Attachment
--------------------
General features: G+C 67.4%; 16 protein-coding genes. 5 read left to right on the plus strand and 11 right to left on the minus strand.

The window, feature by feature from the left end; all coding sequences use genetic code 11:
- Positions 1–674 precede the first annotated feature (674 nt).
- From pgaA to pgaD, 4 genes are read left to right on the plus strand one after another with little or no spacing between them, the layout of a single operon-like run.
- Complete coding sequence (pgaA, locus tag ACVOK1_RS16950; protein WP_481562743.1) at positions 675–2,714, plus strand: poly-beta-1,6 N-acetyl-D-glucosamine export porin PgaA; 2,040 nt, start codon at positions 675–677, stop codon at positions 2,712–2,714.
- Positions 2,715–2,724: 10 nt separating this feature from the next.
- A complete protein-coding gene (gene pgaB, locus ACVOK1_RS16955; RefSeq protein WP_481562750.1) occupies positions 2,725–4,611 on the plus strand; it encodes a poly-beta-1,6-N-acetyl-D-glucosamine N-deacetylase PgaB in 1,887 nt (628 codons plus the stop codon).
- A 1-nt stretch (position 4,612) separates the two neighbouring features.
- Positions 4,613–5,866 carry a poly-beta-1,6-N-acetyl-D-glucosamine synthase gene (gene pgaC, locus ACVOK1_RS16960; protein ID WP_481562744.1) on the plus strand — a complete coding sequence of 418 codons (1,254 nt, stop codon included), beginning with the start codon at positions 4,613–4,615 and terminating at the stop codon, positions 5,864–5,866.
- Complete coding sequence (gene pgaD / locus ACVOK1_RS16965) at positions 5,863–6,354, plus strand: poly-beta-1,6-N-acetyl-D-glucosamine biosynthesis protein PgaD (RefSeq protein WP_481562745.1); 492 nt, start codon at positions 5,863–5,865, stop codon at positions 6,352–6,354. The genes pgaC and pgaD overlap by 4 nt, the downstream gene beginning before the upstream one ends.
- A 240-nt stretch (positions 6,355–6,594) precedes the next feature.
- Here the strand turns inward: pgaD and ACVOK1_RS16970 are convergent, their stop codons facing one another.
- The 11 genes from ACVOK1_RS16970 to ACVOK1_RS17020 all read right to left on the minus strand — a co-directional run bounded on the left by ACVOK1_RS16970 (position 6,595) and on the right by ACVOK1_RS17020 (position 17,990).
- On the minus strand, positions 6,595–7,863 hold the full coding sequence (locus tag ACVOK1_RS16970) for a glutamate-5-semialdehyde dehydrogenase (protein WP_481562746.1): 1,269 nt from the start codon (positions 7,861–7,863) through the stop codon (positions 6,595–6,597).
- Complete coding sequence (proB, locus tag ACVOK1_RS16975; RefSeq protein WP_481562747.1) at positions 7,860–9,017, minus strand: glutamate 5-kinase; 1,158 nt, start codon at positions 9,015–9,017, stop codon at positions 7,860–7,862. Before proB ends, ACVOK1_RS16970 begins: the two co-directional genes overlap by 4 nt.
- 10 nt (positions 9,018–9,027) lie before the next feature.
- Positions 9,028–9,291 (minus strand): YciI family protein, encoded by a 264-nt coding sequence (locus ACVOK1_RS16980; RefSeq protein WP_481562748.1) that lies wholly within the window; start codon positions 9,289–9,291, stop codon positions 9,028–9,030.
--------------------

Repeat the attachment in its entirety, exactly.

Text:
General features: G+C 67.4%; 16 protein-coding genes. 5 read left to right on the plus strand and 11 right to left on the minus strand.

The window, feature by feature from the left end; all coding sequences use genetic code 11:
- Positions 1–674 precede the first annotated feature (674 nt).
- From pgaA to pgaD, 4 genes are read left to right on the plus strand one after another with little or no spacing between them, the layout of a single operon-like run.
- Complete coding sequence (pgaA, locus tag ACVOK1_RS16950; protein WP_481562743.1) at positions 675–2,714, plus strand: poly-beta-1,6 N-acetyl-D-glucosamine export porin PgaA; 2,040 nt, start codon at positions 675–677, stop codon at positions 2,712–2,714.
- Positions 2,715–2,724: 10 nt separating this feature from the next.
- A complete protein-coding gene (gene pgaB, locus ACVOK1_RS16955; RefSeq protein WP_481562750.1) occupies positions 2,725–4,611 on the plus strand; it encodes a poly-beta-1,6-N-acetyl-D-glucosamine N-deacetylase PgaB in 1,887 nt (628 codons plus the stop codon).
- A 1-nt stretch (position 4,612) separates the two neighbouring features.
- Positions 4,613–5,866 carry a poly-beta-1,6-N-acetyl-D-glucosamine synthase gene (gene pgaC, locus ACVOK1_RS16960; protein ID WP_481562744.1) on the plus strand — a complete coding sequence of 418 codons (1,254 nt, stop codon included), beginning with the start codon at positions 4,613–4,615 and terminating at the stop codon, positions 5,864–5,866.
- Complete coding sequence (gene pgaD / locus ACVOK1_RS16965) at positions 5,863–6,354, plus strand: poly-beta-1,6-N-acetyl-D-glucosamine biosynthesis protein PgaD (RefSeq protein WP_481562745.1); 492 nt, start codon at positions 5,863–5,865, stop codon at positions 6,352–6,354. The genes pgaC and pgaD overlap by 4 nt, the downstream gene beginning before the upstream one ends.
- A 240-nt stretch (positions 6,355–6,594) precedes the next feature.
- Here the strand turns inward: pgaD and ACVOK1_RS16970 are convergent, their stop codons facing one another.
- The 11 genes from ACVOK1_RS16970 to ACVOK1_RS17020 all read right to left on the minus strand — a co-directional run bounded on the left by ACVOK1_RS16970 (position 6,595) and on the right by ACVOK1_RS17020 (position 17,990).
- On the minus strand, positions 6,595–7,863 hold the full coding sequence (locus tag ACVOK1_RS16970) for a glutamate-5-semialdehyde dehydrogenase (protein WP_481562746.1): 1,269 nt from the start codon (positions 7,861–7,863) through the stop codon (positions 6,595–6,597).
- Complete coding sequence (proB, locus tag ACVOK1_RS16975; RefSeq protein WP_481562747.1) at positions 7,860–9,017, minus strand: glutamate 5-kinase; 1,158 nt, start codon at positions 9,015–9,017, stop codon at positions 7,860–7,862. Before proB ends, ACVOK1_RS16970 begins: the two co-directional genes overlap by 4 nt.
- 10 nt (positions 9,018–9,027) lie before the next feature.
- Positions 9,028–9,291 (minus strand): YciI family protein, encoded by a 264-nt coding sequence (locus ACVOK1_RS16980; RefSeq protein WP_481562748.1) that lies wholly within the window; start codon positions 9,289–9,291, stop codon positions 9,028–9,030.